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|interviews, reviews and photos for web-savvy music fans|
November 3, 2005 – Manchester Opera House – Manchester, England
by Betsy Ellison
People should really be used to Damon Albarn’s grandiose plans by now. After gaining massive fame (well, in countries other than the US) with Blur, Albarn started exploring genres of music outside of Britpop, going to the African country of Mali to record “Mali Music” with some native musicians, putting out a (kind of bad) solo record, Democrazy, and, most successfully, fronting animated band Gorillaz.
From November 1-5, Gorillaz played a series of concerts in Manchester. The setlists for these concerts was simple—Demon Days, the newest album, in its entirety, complete with all featured guests. It seemed rather ambitious. It seemed like it would either fail miserably, or go over spectacularly, with no in-between.
The tickets for the show sold out in minutes, but my friend was able to snag us a couple seats for the November 3 show.
After the audience was forced to watch a Looney Tunes cartoon and had been spoken to by a sort of muppet-like 2-D and Murdoc, the curtain lifted and sitting in front of a screen were Albarn and the rest of the musicians behind Gorillaz. The musician’s faces were all obscured by the screens and bright lights, giving them the anonymity they all were after by being in an animated band in the first place.
The band sounded very tight. There was absolutely no talking to the crowd, and they moved from song to song with no more than seven seconds in between. I’ve always hated bands that have a bad live show. Why spend the money to get the same experience you’d get by hanging out at home, listening to the CD? And this show could have easily gone in that direction, especially seeing as that they were just playing the CD straight through. But it didn’t. The energy the band gave off was enough to make it worth the $80 for the ticket.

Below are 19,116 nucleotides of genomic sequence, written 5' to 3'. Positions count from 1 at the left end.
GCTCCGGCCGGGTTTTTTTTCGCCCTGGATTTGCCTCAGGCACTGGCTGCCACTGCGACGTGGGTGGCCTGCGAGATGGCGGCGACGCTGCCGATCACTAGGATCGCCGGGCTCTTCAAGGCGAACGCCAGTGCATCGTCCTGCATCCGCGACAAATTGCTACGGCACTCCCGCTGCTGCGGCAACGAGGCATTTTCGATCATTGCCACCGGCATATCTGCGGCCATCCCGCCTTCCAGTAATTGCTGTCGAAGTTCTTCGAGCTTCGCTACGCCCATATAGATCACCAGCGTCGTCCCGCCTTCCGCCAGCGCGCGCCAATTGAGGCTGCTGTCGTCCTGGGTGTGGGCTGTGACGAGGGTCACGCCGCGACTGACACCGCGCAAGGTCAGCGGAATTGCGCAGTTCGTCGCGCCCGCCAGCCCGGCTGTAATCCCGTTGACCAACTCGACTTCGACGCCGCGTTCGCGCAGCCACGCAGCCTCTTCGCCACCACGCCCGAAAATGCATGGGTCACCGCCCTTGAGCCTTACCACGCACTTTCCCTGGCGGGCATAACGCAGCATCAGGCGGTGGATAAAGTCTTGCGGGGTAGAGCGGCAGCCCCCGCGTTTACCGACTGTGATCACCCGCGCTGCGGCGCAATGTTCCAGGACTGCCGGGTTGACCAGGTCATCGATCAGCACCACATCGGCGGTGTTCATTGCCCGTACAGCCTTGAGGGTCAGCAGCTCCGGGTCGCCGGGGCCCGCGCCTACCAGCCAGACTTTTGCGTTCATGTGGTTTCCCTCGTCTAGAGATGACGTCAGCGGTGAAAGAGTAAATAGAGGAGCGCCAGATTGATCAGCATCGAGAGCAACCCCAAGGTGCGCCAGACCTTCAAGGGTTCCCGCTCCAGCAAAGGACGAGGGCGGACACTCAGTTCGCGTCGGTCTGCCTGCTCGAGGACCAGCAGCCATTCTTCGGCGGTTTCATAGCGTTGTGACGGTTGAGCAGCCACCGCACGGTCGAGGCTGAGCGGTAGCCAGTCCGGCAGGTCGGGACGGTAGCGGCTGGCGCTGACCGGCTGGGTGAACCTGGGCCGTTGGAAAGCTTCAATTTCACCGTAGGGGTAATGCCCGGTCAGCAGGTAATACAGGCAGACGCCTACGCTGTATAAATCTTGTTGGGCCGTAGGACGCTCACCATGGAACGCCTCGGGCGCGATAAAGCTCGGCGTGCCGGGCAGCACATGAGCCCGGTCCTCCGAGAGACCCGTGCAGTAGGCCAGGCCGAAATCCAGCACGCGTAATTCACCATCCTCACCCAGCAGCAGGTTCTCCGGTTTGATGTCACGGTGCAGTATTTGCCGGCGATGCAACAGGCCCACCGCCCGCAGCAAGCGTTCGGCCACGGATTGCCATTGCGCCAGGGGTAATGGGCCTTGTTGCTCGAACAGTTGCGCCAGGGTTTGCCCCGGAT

The best part of the show was the guest artists who had been featured on the CD. They were the only people whose faces were not obscured by the lighting and screens, and people freaked out, which was understandable. The crowd went so crazy when Ike Turner came out that I didn’t think they’d be able to top it…but I was wrong. When it came time for “Dare,” featuring Manchester’s own Shaun Ryder, the crowd lost it. About 60% of the crowd broke the heavily enforced “no standing” rule and danced around. Then the song ended and Shaun Ryder left and everyone was sad…until Shaun Ryder came back out and they performed the entire song over again. This time everyone was standing and freaking out and I will admit, I was a bit scared. Mostly of Shaun Ryder, though, because he looks like he would eat me.
The only downside of the show was that some of the performers weren’t able to be there. MF Doom and De La Soul were the most disappointing no-shows (especially since De La Soul apparently played at the other shows), but the show was so good that it more than made up for the missing guests.